Inspired by Hellenistic poetry and medieval alchemy, Brazilian artist Tunga created sculptures, installations, and performances over the past three decades that made him one of Brazil’s best known and most influential artists. Acclaimed for his imaginative and sensuous works using unorthodox materials and novel means of display, plus erotically charged performances that sometimes featured dozens of nude performers, Tunga was a pioneer. He remained conscious, however, of his work’s position among the traditions of Western art, and of his place within Latin America’s avant-garde. He showed all over the world, and was, notably, the first contemporary artist invited to create an exhibition for the Louvre in Paris—“The Meeting of Two Worlds,” 2005. He had been ill for the last year, but his death from cancer on June 6 at age 64, in Rio de Janeiro, seemed sudden and shocking to many.
Since his passing, a myriad of art-world tributes have appeared in the international press as well as on social media. Many regard Tunga, born Antônio José de Barros Carvalho e Mello Mourão, as an “artist’s artist.” Proof of that assessment came in the form of recent emails to A.i.A. from a number of his art-world friends following a memorial service they attended June 15 at the Centro de Arte Contemporânea Inhotim, a contemporary art museum and vast sculpture park located in the Brazilian state of Minas Gerais. A large pavilion devoted to Tunga’s work opened there in September 2012.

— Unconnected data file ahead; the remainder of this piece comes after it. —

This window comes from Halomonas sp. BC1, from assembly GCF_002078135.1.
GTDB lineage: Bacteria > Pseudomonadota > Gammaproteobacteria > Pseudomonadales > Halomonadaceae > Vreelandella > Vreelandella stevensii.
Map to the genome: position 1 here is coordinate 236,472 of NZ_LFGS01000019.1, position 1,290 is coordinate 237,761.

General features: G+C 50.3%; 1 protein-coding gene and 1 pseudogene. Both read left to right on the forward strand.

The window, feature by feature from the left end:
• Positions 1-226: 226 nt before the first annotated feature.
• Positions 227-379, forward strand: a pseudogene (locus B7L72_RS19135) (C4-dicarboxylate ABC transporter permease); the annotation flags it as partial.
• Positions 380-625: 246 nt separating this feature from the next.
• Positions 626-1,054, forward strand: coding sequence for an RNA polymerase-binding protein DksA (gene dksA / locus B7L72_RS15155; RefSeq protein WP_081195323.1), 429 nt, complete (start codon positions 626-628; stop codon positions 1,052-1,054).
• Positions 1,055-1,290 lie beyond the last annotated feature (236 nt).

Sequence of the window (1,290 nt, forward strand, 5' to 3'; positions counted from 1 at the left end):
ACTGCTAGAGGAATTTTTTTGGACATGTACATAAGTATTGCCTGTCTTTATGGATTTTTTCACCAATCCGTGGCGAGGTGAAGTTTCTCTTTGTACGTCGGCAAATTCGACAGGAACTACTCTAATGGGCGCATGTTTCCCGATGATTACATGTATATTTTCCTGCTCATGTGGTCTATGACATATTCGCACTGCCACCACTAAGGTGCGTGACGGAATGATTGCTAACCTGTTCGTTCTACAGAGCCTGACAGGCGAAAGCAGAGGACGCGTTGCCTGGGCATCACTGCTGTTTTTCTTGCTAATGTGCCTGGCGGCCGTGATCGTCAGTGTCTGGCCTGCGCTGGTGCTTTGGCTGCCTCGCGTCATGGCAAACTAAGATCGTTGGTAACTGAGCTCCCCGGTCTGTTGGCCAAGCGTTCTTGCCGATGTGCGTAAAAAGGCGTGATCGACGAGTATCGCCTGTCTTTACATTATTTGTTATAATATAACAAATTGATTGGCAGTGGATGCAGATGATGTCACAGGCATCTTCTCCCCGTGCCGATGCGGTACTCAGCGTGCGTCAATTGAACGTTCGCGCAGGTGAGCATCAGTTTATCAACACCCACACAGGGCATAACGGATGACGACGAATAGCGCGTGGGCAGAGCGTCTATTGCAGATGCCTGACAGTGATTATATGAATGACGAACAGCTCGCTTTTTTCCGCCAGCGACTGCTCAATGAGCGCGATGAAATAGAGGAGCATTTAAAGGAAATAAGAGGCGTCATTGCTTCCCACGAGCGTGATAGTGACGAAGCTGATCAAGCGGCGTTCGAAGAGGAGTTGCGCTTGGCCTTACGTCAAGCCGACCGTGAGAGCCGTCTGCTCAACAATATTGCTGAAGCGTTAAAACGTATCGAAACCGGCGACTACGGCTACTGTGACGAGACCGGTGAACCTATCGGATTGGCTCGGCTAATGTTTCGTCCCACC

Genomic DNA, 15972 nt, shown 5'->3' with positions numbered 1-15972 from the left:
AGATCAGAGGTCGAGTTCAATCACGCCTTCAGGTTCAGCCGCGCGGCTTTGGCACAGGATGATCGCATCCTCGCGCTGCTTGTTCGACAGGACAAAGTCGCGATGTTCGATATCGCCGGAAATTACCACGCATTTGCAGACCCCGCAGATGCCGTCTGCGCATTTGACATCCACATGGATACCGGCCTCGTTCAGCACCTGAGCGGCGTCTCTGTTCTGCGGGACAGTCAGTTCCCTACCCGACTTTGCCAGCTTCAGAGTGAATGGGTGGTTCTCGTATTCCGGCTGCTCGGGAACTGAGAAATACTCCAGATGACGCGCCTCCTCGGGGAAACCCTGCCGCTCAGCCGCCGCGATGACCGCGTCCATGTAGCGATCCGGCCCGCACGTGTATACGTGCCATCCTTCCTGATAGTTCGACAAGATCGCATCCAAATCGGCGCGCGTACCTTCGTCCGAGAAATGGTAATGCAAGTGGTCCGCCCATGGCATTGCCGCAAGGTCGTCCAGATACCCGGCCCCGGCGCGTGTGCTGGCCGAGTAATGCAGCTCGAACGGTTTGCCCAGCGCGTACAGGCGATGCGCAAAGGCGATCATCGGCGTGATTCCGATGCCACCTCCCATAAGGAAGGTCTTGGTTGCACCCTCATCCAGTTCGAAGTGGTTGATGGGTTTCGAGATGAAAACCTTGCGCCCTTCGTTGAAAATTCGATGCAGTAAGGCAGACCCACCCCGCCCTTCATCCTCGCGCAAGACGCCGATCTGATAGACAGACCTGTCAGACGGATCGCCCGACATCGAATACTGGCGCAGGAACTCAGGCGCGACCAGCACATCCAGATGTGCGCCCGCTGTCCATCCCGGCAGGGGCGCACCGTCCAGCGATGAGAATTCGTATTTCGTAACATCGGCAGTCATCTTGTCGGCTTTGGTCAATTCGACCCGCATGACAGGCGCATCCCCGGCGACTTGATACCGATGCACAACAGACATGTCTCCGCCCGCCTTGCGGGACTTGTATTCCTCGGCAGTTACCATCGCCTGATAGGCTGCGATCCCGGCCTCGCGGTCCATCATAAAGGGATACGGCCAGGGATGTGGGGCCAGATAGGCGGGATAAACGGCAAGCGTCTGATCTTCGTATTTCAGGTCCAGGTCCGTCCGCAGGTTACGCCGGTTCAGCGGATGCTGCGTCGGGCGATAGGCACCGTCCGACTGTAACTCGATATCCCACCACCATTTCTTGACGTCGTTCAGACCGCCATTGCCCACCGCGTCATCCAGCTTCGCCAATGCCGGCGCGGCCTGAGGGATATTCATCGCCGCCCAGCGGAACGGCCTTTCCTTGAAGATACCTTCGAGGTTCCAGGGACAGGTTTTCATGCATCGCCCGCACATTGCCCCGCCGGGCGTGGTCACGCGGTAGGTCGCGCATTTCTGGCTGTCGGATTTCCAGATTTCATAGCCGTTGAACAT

“Tunga was essential to the development of contemporary Brazilian art,” artist Beatriz Milhazes wrote. “His work influenced a generation, including artists such as Jac Leirner and Ernesto Neto. Tunga was an alchemist, an eternal inventor. His ever-changing process was organic. He made his life his work, and his work his life. He was a performer, a character without limits, always ‘acting.’ It feels strange to consider that we will no longer see him circulating in the art world.”
Representative of a younger generation of Brazilian artists, Nuno Ramos added, “Tunga brought lots of fresh air to Brazilian art. I’d describe his legacy as a unique mix of Brazilian constructivism and pure imagination. He brought forth images in a way that no one before him did. To my mind, he used two main forces as organizing principals in his work: a kind of recycled entropic energy—the sense of Mobius movement that he learned from [leading Brazilian Constructivist and Tropicália artist] Lygia Clark—and a centrifugal force that his imagination allowed him to access. This was something absolutely original.”
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